It was still the height of the pandemic, but oddly enough, it felt very safe. We were being tested every other day, (we had) masks, and the whole nine yards. We were one of the first productions to, I think, resume. But it was definitely nerve-wracking. It was a strange time, and it still is.
MF: Since you are playing a group of soldiers with a close bond to each other, did the pandemic help bring the cast closer together?
JR: Oh, for sure. One of other actors and I, Ben McKeown, we have a lot of work to do in the third act together. We started meeting every day for the gym. We were hitting the gym, and then every third day going for cheeseburgers to offset the gym work we had done. It was just that sense of comradery and familiarity with one another, even though we have a tense relationship on screen.
I really find that if you have a good relationship off screen, the tenseness on screen actually gets way better and much more intense because you trust each other more. So, there’s a scene where he throws me across the room. I trusted him, and I went with it. I actually did a lot of the moves myself, and so did he. We worked hard on it.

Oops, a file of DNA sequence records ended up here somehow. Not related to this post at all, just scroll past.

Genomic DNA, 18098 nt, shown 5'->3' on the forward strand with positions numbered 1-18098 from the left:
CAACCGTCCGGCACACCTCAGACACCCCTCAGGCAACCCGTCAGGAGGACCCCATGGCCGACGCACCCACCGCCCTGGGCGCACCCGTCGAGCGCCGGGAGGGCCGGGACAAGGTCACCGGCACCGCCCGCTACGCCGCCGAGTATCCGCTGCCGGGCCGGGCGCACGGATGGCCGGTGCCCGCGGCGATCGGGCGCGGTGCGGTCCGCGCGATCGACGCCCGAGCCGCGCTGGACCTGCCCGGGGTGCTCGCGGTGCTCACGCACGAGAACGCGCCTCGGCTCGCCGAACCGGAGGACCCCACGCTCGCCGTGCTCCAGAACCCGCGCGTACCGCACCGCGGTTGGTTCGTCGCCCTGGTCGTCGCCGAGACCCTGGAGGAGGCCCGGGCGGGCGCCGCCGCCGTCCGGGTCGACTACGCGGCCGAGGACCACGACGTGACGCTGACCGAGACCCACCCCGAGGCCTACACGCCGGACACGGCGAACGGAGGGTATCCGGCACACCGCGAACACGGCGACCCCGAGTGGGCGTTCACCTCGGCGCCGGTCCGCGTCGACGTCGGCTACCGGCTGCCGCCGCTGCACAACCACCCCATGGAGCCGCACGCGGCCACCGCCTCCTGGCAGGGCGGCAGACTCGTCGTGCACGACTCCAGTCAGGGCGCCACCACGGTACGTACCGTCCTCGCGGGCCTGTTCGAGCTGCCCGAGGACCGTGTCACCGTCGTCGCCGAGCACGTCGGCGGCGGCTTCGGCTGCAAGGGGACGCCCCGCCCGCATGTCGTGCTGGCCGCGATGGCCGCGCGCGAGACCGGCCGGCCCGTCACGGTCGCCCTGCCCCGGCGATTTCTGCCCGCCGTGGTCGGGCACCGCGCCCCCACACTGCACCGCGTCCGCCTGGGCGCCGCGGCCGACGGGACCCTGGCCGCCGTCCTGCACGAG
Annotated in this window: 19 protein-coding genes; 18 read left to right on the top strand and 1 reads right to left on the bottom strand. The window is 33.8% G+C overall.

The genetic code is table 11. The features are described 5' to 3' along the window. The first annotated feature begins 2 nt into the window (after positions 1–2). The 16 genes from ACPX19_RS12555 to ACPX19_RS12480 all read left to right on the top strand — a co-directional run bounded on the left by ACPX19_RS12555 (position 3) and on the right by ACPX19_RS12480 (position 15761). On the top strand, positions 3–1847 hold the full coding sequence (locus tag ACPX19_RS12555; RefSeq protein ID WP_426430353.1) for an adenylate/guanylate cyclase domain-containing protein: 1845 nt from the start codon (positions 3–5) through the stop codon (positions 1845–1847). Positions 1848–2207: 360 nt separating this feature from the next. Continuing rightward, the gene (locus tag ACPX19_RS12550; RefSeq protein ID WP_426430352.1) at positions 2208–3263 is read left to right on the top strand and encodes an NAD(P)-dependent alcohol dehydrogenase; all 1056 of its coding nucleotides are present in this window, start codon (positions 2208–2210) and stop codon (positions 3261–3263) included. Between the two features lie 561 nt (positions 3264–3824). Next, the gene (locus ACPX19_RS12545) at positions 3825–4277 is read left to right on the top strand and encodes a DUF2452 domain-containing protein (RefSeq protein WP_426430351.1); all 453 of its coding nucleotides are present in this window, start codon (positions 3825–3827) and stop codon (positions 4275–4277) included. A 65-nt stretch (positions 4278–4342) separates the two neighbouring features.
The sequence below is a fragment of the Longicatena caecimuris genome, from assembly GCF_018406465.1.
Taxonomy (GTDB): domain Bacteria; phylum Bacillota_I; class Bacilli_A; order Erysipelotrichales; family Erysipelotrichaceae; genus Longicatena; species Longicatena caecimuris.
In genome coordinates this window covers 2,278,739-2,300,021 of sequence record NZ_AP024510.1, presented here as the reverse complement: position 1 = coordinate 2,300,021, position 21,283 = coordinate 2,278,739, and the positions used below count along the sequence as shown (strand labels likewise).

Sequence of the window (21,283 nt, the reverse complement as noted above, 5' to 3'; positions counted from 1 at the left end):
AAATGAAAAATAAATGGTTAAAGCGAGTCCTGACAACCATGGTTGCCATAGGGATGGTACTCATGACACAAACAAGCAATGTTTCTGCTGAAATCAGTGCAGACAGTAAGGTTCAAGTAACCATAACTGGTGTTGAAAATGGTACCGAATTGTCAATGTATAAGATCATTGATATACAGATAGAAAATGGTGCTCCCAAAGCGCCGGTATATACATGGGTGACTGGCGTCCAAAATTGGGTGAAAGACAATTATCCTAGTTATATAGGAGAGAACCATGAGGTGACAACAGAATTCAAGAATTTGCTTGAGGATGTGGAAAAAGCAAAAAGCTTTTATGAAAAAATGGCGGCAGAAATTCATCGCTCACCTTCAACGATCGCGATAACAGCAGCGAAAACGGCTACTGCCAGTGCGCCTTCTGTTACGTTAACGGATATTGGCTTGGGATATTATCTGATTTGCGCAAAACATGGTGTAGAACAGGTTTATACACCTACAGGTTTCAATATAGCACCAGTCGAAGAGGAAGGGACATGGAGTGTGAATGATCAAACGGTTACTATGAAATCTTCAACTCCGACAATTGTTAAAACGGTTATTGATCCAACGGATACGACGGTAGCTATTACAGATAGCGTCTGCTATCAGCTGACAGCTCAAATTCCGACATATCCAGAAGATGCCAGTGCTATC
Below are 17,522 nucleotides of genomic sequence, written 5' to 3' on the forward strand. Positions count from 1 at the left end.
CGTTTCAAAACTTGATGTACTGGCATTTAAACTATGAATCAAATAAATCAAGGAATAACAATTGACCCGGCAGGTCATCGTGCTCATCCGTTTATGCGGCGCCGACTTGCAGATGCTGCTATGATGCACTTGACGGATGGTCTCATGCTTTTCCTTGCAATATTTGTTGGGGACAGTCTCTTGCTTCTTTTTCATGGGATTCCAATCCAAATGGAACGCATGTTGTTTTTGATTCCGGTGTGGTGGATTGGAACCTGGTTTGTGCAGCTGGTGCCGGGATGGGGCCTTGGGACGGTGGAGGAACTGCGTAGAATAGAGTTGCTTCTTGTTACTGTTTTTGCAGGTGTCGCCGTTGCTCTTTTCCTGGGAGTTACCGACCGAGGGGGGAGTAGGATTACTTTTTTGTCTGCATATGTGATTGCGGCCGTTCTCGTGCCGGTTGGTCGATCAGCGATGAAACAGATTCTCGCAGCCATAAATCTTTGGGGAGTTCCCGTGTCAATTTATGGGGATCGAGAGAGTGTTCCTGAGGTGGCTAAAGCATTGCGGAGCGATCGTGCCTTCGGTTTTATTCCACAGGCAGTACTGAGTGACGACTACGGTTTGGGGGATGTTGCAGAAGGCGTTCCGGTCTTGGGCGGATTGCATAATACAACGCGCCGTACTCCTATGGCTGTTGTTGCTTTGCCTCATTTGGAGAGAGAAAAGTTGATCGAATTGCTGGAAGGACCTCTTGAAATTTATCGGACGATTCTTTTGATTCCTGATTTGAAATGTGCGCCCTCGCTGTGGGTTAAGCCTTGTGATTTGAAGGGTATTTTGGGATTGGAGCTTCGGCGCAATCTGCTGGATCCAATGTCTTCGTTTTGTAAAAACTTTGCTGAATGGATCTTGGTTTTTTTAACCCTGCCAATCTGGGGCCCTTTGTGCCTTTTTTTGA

MF: Can you talk about working with veteran actor Robert Knepper and what did you learn from the experience of acting on screen with him?
JR: Getting to work with Robert Knepper, I learned so much just seeing him perform and getting to watch a man like that, an actor like that, really dig in. It was fantastic. He was so kind to me, and took me out to dinner a few times, and we talked about our characters. It's funny because he and I loved each other. You call cut, we're hugging, but on action, we're just headbutting each other right and left. It was a lot of fun.
Working with Robert, it was a dream come true because whenever I look at projects, there's so many different things that I consider. I know I'm only getting older, but I like to always consider myself a young actor at heart, by which I mean, I'm going to learn. I want to always learn from people, and see what they do that I love, and I hopefully can take it and bring it into my own repertoire.
So, I remember doing a scene with Robert where we're burying some of our dead. He's doing this speech about the Americans and the Nazis fighting during Christmas and how they put down their weapons for a day or two and sang Christmas carols together. Then they went back to blowing each other's brains out.